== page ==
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Princeton MFin Interview Tips for Princeton MFin

Lol man your social trust way too low. These are all very valid concerns raised. But let me give a detailed comparison: First of all, this idea that small class size helps for career development is wrong because even if MIT has four times the students, it just factually has a much larger team for career development. I wouldn't index to this smaller class size things--important if you want a rec from a professor for a PhD. On top of that, you are always competing with everyone from every school and every program (graduate or undergraduate) for these jobs, what employers think is important. Finally, Princeton is famous for having a very heavy undergraduate focus as a school and the same cannot be said for MIT, which has a much more developed pipeline. One other thing is MIT has more industry lecturers and this can translate directly to jobs.

Again, none of this is to say you can't get a good job from both schools, in fact if you look at job placements from this year, you see they are similar: At MIT you have Blackstone, Citadel, Goldman, Morgan Stanley, at Princeton you have Balyasny, Goldman, Morgan Stanley, and Barclays. So for the top roles they are similar, but it is also just a fact that in terms of having a good reputation for being a very quantitative school in an engineering sense, MIT cannot be beat. Both schools have great ML courses. But I think that employers have some bias to the signal that MIT sends above almost any other school. Curriculum wise, look at the the core requirement for MIT Financial Mathematics or Adv Math Methods in Fin Engineering which is done in Matlab, Analytics of Finance, Advanced data analytics in Finance. Also, of course Princeton have well-designed CS courses--but it is also just a fact that the school has a more theoretical bent. It is an amazing school, but these things cannot be totally ignored since we are comparing two really top and similar programs.

What I say shouldn't be taken the wrong way. You cannot go wrong with either program. We are really all at the end of the day drawing at straws comparing two such elite places.
 
Lol man your social trust way too low. These are all very valid concerns raised. But let me give a detailed comparison: First of all, this idea that small class size helps for career development is wrong because even if MIT has four times the students, it just factually has a much larger team for career development. I wouldn't index to this smaller class size things--important if you want a rec from a professor for a PhD. On top of that, you are always competing with everyone from every school and every program (graduate or undergraduate) for these jobs, what employers think is important. Finally, Princeton is famous for having a very heavy undergraduate focus as a school and the same cannot be said for MIT, which has a much more developed pipeline. One other thing is MIT has more industry lecturers and this can translate directly to jobs.

Again, none of this is to say you can't get a good job from both schools, in fact if you look at job placements from this year, you see they are similar: At MIT you have Blackstone, Citadel, Goldman, Morgan Stanley, at Princeton you have Balyasny, Goldman, Morgan Stanley, and Barclays. So for the top roles they are similar, but it is also just a fact that in terms of having a good reputation for being a very quantitative school in an engineering sense, MIT cannot be beat. Both schools have great ML courses. But I think that employers have some bias to the signal that MIT sends above almost any other school. Curriculum wise, look at the the core requirement for MIT Financial Mathematics or Adv Math Methods in Fin Engineering which is done in Matlab, Analytics of Finance, Advanced data analytics in Finance. Also, of course Princeton have well-designed CS courses--but it is also just a fact that the school has a more theoretical bent. It is an amazing school, but these things cannot be totally ignored since we are comparing two really top and similar programs.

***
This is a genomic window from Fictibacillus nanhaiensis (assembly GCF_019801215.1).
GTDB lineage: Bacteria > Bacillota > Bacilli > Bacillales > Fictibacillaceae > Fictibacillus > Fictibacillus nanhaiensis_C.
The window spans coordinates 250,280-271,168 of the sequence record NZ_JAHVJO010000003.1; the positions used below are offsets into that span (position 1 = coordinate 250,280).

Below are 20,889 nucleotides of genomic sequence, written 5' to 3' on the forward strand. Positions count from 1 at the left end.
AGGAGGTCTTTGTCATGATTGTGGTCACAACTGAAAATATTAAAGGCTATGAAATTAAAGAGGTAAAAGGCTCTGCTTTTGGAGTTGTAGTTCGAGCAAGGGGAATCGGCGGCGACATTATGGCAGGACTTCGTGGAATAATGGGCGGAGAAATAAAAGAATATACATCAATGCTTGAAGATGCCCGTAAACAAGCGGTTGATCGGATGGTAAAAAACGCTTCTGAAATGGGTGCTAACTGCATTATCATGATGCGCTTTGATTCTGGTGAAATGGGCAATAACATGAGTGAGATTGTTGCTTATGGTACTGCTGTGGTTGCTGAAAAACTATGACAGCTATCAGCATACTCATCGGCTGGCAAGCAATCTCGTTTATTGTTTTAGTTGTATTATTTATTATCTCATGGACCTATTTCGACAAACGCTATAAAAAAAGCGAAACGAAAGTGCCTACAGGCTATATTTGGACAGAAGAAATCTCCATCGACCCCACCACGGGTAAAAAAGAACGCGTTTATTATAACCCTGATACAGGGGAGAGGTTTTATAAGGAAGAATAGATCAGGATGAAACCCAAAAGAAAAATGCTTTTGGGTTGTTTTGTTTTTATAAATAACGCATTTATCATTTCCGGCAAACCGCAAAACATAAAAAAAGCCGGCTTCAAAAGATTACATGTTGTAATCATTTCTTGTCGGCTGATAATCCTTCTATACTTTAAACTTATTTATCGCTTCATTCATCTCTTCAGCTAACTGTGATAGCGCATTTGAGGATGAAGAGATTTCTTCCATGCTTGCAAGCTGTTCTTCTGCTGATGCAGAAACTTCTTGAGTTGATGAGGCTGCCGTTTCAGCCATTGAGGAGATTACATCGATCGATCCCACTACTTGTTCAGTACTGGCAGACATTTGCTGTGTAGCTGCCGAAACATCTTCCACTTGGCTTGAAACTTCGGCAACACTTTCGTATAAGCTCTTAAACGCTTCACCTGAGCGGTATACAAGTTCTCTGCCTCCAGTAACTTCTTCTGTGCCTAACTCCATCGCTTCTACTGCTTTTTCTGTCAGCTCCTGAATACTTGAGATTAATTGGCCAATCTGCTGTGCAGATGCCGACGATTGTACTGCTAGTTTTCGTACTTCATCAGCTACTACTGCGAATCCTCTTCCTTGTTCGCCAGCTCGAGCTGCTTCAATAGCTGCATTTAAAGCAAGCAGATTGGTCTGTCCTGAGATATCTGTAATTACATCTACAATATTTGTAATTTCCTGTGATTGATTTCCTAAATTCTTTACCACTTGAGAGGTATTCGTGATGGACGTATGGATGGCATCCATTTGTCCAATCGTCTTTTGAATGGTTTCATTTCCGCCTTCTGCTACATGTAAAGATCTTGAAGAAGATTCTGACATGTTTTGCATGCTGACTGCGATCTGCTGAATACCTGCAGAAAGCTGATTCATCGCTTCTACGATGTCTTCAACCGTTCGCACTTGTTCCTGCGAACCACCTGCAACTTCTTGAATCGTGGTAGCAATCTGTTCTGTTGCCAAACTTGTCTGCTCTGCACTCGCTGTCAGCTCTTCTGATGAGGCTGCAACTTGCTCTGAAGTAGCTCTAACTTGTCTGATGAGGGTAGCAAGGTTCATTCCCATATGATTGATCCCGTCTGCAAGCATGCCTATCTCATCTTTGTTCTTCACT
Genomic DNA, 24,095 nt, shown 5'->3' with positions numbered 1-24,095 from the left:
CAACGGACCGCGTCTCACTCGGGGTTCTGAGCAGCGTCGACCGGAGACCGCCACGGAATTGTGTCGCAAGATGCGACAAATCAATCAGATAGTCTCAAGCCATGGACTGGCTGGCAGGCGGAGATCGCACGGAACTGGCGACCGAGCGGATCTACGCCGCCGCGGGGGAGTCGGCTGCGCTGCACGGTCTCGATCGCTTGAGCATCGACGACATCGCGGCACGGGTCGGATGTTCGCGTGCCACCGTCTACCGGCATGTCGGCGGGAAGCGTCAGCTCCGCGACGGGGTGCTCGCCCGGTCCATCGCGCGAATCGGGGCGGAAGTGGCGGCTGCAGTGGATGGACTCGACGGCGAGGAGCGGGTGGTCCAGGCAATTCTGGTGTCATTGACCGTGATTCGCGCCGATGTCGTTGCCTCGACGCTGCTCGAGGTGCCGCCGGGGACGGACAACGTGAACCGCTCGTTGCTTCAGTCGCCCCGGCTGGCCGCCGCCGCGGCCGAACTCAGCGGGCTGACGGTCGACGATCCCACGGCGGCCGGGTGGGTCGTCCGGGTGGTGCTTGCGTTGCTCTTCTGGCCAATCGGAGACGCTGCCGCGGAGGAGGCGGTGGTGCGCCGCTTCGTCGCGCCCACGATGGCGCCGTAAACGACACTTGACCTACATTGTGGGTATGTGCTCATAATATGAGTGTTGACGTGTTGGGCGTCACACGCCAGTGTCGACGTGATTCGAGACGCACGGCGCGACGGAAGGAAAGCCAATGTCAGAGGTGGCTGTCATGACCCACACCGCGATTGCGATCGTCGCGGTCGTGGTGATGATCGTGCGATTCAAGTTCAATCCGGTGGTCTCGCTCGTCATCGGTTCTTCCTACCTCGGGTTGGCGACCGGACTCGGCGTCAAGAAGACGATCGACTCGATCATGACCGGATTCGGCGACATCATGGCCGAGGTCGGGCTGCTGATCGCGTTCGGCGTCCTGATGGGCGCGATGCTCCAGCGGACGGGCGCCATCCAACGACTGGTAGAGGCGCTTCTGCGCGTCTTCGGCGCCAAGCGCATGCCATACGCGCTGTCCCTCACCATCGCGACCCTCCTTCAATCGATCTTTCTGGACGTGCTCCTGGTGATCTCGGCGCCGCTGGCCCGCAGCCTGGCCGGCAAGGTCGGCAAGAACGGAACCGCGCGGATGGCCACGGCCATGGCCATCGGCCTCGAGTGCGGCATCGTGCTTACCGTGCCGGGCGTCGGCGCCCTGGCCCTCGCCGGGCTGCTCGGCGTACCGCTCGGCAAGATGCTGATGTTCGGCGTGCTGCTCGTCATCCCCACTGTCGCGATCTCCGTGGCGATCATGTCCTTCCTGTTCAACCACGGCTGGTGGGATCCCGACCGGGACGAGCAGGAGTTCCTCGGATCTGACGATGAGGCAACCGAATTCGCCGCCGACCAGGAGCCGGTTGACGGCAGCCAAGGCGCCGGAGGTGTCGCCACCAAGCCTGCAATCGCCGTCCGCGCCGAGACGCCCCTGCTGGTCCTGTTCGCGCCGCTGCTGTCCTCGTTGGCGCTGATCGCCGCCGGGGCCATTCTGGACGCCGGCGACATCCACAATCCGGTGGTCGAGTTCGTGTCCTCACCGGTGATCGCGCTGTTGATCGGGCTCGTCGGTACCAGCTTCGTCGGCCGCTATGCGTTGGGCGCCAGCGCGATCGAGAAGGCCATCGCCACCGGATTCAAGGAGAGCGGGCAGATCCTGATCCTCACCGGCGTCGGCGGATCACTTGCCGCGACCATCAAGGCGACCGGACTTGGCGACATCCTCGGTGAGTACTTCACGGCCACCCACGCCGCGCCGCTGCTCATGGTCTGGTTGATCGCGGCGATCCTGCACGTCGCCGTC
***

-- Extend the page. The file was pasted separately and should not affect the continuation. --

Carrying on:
What I say shouldn't be taken the wrong way. You cannot go wrong with either program. We are really all at the end of the day drawing at straws comparing two such elite places.
You basically are saying the job outcomes are the same...so how can you possibly say one is clearly better than the other?
 
I have actually spoken with alumni from both schools. At the end of the day, it depends on what you want and where you want to head to. If your dream job requires more corporate finance exposure(Asset management/PE/Financial modeling), then MIT should do the job. However, for quant finance roles, Princeton has a better reputation. Also, MIT is focused towards people without prior experience while Princeton does have a good number of experienced folks. However, IMO if you have a strong programming and math background then you can definitely get placed at the top companies even if you don't attend either of these programs. :) But Princeton does offer you the finest quantitative finance education and there's no doubt about that(and so does MIT for theoritical finance). Also, I believe the peer group at Princeton would be more experienced and stronger as the program is super selective. You should do well in life and career even if you attend MIT, so best of luck mate!
 
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Got my offer a few hours ago! I was on the waitlist and thought I would 99.99% be rejected since the April 15 deadline is very close. So excited!!
 
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